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Interest rates drop to a record low as lockdown continues

21 May 2020 RE/MAX

Following a record-breaking streak of interest rates cuts in January, March and April, the Monetary Policy Committee (MPC) again announced some further relief for South Africans today by lowering the interest rate by 50 basis points. The repo rate therefore drops to 3.75%, leaving the prime lending rate at 7.25%

According to Regional Director and CEO of RE/MAX of Southern Africa, Adrian Goslett, this is fantastic news for the real estate industry. “Dropping interest rates allows struggling homeowners the opportunity to keep up with the instalments on their home loan. This means that fewer homes will be forced onto the market which lowers the possibly for a housing market crash where supply far outweighs demand and property values plummet,” Goslett explains.

He also hopes that these record-low interest rates will incentivise buyers to invest in real estate despite the current challenges. “Lower interest rates usually incentivise consumers to take on new debt. However, given our current economic outlook as a result of the lockdown, it is unlikely that many consumers will have the necessary means to make such a substantial investment at this time,” says Goslett.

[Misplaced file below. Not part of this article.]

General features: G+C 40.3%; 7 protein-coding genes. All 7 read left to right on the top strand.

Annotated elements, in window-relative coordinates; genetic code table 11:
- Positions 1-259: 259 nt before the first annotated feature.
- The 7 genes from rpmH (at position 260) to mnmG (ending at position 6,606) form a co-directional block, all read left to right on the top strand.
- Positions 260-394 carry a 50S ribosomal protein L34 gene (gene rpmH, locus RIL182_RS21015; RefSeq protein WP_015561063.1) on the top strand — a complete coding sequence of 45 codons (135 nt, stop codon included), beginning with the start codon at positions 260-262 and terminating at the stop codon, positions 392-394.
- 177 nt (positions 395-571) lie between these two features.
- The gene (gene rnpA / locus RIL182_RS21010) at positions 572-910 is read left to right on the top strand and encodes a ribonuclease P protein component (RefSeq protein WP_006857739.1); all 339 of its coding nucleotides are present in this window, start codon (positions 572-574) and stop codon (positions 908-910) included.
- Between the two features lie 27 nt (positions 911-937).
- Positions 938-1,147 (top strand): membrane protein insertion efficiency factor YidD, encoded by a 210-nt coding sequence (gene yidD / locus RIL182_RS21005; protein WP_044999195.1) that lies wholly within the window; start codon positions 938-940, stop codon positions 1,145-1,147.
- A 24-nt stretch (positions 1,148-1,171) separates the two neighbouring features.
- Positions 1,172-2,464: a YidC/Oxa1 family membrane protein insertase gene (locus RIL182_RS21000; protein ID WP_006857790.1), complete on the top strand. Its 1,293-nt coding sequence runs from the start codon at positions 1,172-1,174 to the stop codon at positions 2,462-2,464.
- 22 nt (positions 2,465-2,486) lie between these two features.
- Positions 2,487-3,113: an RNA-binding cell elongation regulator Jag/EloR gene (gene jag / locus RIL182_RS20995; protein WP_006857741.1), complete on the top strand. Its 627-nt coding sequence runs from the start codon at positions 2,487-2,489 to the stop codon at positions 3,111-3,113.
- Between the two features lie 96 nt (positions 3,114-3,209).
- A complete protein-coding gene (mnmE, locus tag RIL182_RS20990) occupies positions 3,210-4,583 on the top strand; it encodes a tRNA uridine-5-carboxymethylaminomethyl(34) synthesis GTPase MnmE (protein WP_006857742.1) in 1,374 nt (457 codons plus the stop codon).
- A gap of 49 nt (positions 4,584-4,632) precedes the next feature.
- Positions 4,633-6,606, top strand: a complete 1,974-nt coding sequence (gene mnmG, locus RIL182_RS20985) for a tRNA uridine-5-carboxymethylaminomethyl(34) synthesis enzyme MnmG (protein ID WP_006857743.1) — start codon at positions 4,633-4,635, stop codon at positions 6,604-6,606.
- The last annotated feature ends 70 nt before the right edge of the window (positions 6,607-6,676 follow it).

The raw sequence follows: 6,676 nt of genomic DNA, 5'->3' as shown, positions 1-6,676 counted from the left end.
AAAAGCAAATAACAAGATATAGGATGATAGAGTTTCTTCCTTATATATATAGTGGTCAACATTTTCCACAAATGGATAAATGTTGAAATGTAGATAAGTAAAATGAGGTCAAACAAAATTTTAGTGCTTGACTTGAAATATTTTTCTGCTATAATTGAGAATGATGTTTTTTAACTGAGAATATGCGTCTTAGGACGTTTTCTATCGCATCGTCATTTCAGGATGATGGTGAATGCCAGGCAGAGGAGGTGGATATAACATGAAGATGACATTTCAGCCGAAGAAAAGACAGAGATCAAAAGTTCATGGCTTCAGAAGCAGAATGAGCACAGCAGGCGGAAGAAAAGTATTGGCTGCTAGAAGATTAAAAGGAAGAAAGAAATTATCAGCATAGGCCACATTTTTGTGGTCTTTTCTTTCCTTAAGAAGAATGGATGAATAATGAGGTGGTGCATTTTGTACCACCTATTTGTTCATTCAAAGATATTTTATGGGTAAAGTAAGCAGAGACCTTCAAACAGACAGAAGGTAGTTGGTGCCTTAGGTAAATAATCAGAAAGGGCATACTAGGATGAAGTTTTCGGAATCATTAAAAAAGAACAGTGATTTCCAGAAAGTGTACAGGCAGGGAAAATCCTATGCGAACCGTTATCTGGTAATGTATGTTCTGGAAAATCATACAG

Those who do, however, will need to be willing to purchase property without viewing the home in person unless current lockdown restrictions are amended. “Residential real estate services are currently classified to re-open at lockdown level 2. This impedes some of the benefit the interest rate cut may have had as it makes it more challenging for consumers to invest in the local property market. Until we reach a point where residential real estate services are allowed to operate once more, interest rate cuts will do little more than help existing homeowners keep up with their bond repayments,” states Goslett.

According to South Africa’s leading bond originator, BetterBond, at a 0.5% drop, homeowners will save the following on their home loan:

However, Goslett advises homeowners who can afford to do so, to keep paying the same amount as before the interest rate cuts. “Not only will this shorten the lending term and save a homeowner on interest charges, but it will also help homeowners keep room in their budget for if and when the interest rates rise again,” Goslett concludes.

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